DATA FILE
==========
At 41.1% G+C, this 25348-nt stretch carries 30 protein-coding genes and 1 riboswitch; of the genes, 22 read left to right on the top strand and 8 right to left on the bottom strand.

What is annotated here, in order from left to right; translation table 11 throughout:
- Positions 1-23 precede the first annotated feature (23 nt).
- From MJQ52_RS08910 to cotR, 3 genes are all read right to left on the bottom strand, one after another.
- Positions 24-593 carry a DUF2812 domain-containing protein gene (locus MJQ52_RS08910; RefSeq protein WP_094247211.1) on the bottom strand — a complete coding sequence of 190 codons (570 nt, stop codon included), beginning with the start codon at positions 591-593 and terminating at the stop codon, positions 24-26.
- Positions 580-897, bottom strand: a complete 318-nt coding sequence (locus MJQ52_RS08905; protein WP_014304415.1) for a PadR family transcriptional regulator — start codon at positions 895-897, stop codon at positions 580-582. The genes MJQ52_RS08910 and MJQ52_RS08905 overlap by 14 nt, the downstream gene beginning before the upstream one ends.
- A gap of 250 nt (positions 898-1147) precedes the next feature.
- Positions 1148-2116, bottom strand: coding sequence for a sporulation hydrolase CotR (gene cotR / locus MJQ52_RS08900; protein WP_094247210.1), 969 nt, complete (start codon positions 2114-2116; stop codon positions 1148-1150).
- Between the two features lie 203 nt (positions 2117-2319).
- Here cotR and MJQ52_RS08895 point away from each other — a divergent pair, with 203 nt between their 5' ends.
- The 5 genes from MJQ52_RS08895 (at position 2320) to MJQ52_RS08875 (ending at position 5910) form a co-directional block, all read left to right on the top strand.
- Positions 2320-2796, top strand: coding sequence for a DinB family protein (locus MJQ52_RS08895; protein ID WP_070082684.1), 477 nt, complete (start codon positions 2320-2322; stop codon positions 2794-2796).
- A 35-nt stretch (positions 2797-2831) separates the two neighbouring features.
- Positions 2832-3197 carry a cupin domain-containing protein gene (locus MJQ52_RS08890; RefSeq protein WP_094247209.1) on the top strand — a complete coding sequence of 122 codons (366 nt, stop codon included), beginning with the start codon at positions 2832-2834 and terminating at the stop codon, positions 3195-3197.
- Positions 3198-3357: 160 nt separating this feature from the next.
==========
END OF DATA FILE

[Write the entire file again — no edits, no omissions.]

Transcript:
At 41.1% G+C, this 25348-nt stretch carries 30 protein-coding genes and 1 riboswitch; of the genes, 22 read left to right on the top strand and 8 right to left on the bottom strand.

What is annotated here, in order from left to right; translation table 11 throughout:
- Positions 1-23 precede the first annotated feature (23 nt).
- From MJQ52_RS08910 to cotR, 3 genes are all read right to left on the bottom strand, one after another.
- Positions 24-593 carry a DUF2812 domain-containing protein gene (locus MJQ52_RS08910; RefSeq protein WP_094247211.1) on the bottom strand — a complete coding sequence of 190 codons (570 nt, stop codon included), beginning with the start codon at positions 591-593 and terminating at the stop codon, positions 24-26.
- Positions 580-897, bottom strand: a complete 318-nt coding sequence (locus MJQ52_RS08905; protein WP_014304415.1) for a PadR family transcriptional regulator — start codon at positions 895-897, stop codon at positions 580-582. The genes MJQ52_RS08910 and MJQ52_RS08905 overlap by 14 nt, the downstream gene beginning before the upstream one ends.
- A gap of 250 nt (positions 898-1147) precedes the next feature.
- Positions 1148-2116, bottom strand: coding sequence for a sporulation hydrolase CotR (gene cotR / locus MJQ52_RS08900; protein WP_094247210.1), 969 nt, complete (start codon positions 2114-2116; stop codon positions 1148-1150).
- Between the two features lie 203 nt (positions 2117-2319).
- Here cotR and MJQ52_RS08895 point away from each other — a divergent pair, with 203 nt between their 5' ends.
- The 5 genes from MJQ52_RS08895 (at position 2320) to MJQ52_RS08875 (ending at position 5910) form a co-directional block, all read left to right on the top strand.
- Positions 2320-2796, top strand: coding sequence for a DinB family protein (locus MJQ52_RS08895; protein ID WP_070082684.1), 477 nt, complete (start codon positions 2320-2322; stop codon positions 2794-2796).
- A 35-nt stretch (positions 2797-2831) separates the two neighbouring features.
- Positions 2832-3197 carry a cupin domain-containing protein gene (locus MJQ52_RS08890; RefSeq protein WP_094247209.1) on the top strand — a complete coding sequence of 122 codons (366 nt, stop codon included), beginning with the start codon at positions 2832-2834 and terminating at the stop codon, positions 3195-3197.
- Positions 3198-3357: 160 nt separating this feature from the next.